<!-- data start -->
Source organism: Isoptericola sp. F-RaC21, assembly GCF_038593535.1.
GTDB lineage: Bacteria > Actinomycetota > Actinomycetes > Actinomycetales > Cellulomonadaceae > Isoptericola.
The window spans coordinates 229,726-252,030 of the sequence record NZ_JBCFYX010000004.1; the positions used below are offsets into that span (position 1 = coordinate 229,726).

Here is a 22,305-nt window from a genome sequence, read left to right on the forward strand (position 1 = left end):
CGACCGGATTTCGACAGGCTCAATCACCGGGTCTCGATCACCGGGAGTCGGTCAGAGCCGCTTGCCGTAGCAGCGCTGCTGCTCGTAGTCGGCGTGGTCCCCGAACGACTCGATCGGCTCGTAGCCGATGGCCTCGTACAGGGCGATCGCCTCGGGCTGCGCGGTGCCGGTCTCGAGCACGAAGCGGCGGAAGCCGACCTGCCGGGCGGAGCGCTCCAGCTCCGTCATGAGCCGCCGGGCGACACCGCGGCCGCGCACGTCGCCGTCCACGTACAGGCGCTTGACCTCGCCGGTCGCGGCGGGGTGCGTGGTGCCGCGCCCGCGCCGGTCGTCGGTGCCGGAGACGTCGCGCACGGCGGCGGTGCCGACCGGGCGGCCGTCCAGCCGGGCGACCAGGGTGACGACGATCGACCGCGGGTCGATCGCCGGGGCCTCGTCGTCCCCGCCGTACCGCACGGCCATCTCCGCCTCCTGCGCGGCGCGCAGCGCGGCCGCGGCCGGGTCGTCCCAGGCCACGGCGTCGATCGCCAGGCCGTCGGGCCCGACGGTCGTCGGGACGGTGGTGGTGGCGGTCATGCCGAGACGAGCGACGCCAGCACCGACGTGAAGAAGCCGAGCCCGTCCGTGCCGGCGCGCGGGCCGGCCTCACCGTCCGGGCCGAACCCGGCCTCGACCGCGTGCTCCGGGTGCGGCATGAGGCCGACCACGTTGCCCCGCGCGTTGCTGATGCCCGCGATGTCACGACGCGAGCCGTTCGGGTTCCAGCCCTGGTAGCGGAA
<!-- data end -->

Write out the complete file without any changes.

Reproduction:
Source organism: Isoptericola sp. F-RaC21, assembly GCF_038593535.1.
GTDB lineage: Bacteria > Actinomycetota > Actinomycetes > Actinomycetales > Cellulomonadaceae > Isoptericola.
The window spans coordinates 229,726-252,030 of the sequence record NZ_JBCFYX010000004.1; the positions used below are offsets into that span (position 1 = coordinate 229,726).

Here is a 22,305-nt window from a genome sequence, read left to right on the forward strand (position 1 = left end):
CGACCGGATTTCGACAGGCTCAATCACCGGGTCTCGATCACCGGGAGTCGGTCAGAGCCGCTTGCCGTAGCAGCGCTGCTGCTCGTAGTCGGCGTGGTCCCCGAACGACTCGATCGGCTCGTAGCCGATGGCCTCGTACAGGGCGATCGCCTCGGGCTGCGCGGTGCCGGTCTCGAGCACGAAGCGGCGGAAGCCGACCTGCCGGGCGGAGCGCTCCAGCTCCGTCATGAGCCGCCGGGCGACACCGCGGCCGCGCACGTCGCCGTCCACGTACAGGCGCTTGACCTCGCCGGTCGCGGCGGGGTGCGTGGTGCCGCGCCCGCGCCGGTCGTCGGTGCCGGAGACGTCGCGCACGGCGGCGGTGCCGACCGGGCGGCCGTCCAGCCGGGCGACCAGGGTGACGACGATCGACCGCGGGTCGATCGCCGGGGCCTCGTCGTCCCCGCCGTACCGCACGGCCATCTCCGCCTCCTGCGCGGCGCGCAGCGCGGCCGCGGCCGGGTCGTCCCAGGCCACGGCGTCGATCGCCAGGCCGTCGGGCCCGACGGTCGTCGGGACGGTGGTGGTGGCGGTCATGCCGAGACGAGCGACGCCAGCACCGACGTGAAGAAGCCGAGCCCGTCCGTGCCGGCGCGCGGGCCGGCCTCACCGTCCGGGCCGAACCCGGCCTCGACCGCGTGCTCCGGGTGCGGCATGAGGCCGACCACGTTGCCCCGCGCGTTGCTGATGCCCGCGATGTCACGACGCGAGCCGTTCGGGTTCCAGCCCTGGTAGCGGAA